"the Struggle of Mankind Against Its Deadliest Foe": Themes of Counter-Subversion in Anti-Narcotic Campaigns, 1920-1940.
Journal of Social History 2001, Spring, 34, 3
Journal of Social History
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On the evening of March 1, 1928, Captain Richmond P. Hobson, president of the International Narcotic Education Association and the World Narcotic Defense Association, gave a lengthy address on NBC's radio network, warning listeners that "narcotic drug addiction has now risen up to menace all the continents, the welfare of the peoples of today and the survival of generations unborn." He described America's exploitation by those who would profit from the drug traffic and the devastating effects of addiction ("so hopeless is the victim and so pitiless the master that heroin addicts are known as The Living Dead"). He also noted its contribution to the "crime wave." The problem, he said, was "spreading like infection," because addicts had "a mania for bringing others into addiction." He concluded the address by reminding listeners that "narcotic drug addiction has become one of the major factors endangering the public health," and that the situation might soon be worse: modern chemical science was developing even more potent addicting drugs. Though humanity was largely ignorant of the danger, he said, it was actually "in the midst of a life and death struggle with the deadliest foe that has ever menaced its future," and "the perpetuation of civilization, the destiny of the world, and the future of the human race" were hanging upon the narcotics issue. (1) Hobson's apocalyptic descriptions of the "menace" were perhaps more florid than those of his fellow anti-narcotic crusaders; he was a very experienced and popular orator, with several terms as a Congressman and over a decade on the Anti-Saloon League's lecture circuit to his credit. His themes, however, were quite standard. During the 1920s and 1930s, newspaper and magazine accounts of the "narcotics problem" and the propaganda of organizations like Hobson's consistently used the same stock of images and ideas to construct an intensely fearful rhetoric about drugs. Authors routinely described drugs, users, and sellers as "evil" and often asserted or implied that there was a large sinister conspiracy at work to undermine American society and values through drug addiction. There might be millions of addicts living undetected among us, they said. Even worse, new victims would be seduced into trying heroin or other drugs by addicts or peddlers posing as "friends." The drugs themselves would seem "friendly" at first, but all too soon the new user would be trapped. Writers credited drugs with immense powers to corrupt users: at the very least victims would become morally debased; at worst, they became thieves, rapists, or homicidal maniacs, capable of any imaginable atrocity. According to most of these accounts, addiction was spreading rapidly and would soon engulf the country, because the drugs were so seductive, so irresistible. Such was the danger to civilization that there could be no compromise measures: drug use and drug trafficking would have to be completely eradicated, no matter what it cost or how long it took. Police commissioners, prison wardens, judges, attorneys, and politicians joined other reformers in using this rhetoric, lending it added credibility. By the late 1930s, Federal Bureau of Narcotics chief Harry J. Anslinger had adopted similar images and ideas to alert Americans to the perils of marijuana. The rhetorical framework developed by this first generation of anti-narcotic crusaders proved durable and long-lived; it is still the template for American public discourse about drugs. Some critics of our current drug policy have argued--though 1 will not pursue this here--that defining drug problems in such terms has helped perpetuate these problems by removing any possible middle ground from the debates about them. (2)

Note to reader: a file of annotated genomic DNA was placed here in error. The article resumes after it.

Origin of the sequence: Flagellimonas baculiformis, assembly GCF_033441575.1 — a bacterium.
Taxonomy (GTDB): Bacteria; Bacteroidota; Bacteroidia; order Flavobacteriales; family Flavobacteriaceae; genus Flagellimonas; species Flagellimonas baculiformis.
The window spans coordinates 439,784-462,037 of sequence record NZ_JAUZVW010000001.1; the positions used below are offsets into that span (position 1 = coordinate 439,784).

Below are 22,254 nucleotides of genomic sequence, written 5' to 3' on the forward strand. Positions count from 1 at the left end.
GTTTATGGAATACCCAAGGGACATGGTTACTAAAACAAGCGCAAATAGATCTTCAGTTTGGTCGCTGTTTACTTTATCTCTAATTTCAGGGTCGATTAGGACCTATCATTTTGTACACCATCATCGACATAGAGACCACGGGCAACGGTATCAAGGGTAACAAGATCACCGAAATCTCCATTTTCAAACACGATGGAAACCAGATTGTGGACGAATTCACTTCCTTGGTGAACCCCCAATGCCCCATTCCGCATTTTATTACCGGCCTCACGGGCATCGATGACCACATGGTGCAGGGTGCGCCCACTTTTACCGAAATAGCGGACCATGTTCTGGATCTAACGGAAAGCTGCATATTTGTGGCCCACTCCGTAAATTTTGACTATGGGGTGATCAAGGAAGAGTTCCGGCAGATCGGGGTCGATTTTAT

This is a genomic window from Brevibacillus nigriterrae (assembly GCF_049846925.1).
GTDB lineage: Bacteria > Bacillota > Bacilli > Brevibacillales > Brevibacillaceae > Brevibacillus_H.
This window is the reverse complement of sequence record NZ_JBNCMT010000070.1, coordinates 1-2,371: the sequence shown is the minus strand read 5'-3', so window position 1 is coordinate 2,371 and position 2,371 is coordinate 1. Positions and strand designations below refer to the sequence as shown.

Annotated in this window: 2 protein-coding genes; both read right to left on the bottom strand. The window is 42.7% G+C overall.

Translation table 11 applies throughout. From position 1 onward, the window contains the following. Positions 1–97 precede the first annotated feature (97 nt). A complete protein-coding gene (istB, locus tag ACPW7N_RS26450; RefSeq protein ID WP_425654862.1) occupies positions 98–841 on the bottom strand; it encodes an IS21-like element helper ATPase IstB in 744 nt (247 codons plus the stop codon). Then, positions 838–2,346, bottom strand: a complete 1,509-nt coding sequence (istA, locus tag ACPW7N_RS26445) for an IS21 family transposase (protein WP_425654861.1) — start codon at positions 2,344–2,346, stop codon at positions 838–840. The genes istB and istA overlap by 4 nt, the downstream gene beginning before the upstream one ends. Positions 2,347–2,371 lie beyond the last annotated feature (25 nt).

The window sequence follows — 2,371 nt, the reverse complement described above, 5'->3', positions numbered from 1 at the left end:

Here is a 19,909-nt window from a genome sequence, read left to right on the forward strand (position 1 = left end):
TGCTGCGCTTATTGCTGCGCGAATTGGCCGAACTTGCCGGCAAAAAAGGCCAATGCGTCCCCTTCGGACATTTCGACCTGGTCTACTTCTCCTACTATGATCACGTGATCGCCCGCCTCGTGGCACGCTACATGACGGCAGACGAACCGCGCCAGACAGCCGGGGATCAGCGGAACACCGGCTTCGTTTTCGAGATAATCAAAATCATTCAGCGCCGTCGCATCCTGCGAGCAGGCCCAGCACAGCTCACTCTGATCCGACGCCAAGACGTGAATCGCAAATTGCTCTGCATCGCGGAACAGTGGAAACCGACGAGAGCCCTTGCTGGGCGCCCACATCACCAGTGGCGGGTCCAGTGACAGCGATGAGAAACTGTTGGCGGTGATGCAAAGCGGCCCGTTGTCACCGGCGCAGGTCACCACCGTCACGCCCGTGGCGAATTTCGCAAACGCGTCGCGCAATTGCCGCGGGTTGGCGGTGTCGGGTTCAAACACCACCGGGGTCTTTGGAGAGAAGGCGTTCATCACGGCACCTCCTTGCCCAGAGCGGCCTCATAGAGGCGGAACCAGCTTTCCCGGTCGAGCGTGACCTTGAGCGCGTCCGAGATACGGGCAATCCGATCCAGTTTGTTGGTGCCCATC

- 2,99 €
- Category: History
- Published: 22 March 2001
- Publisher: Journal of Social History
- Print Length: 41 Pages
- Language: English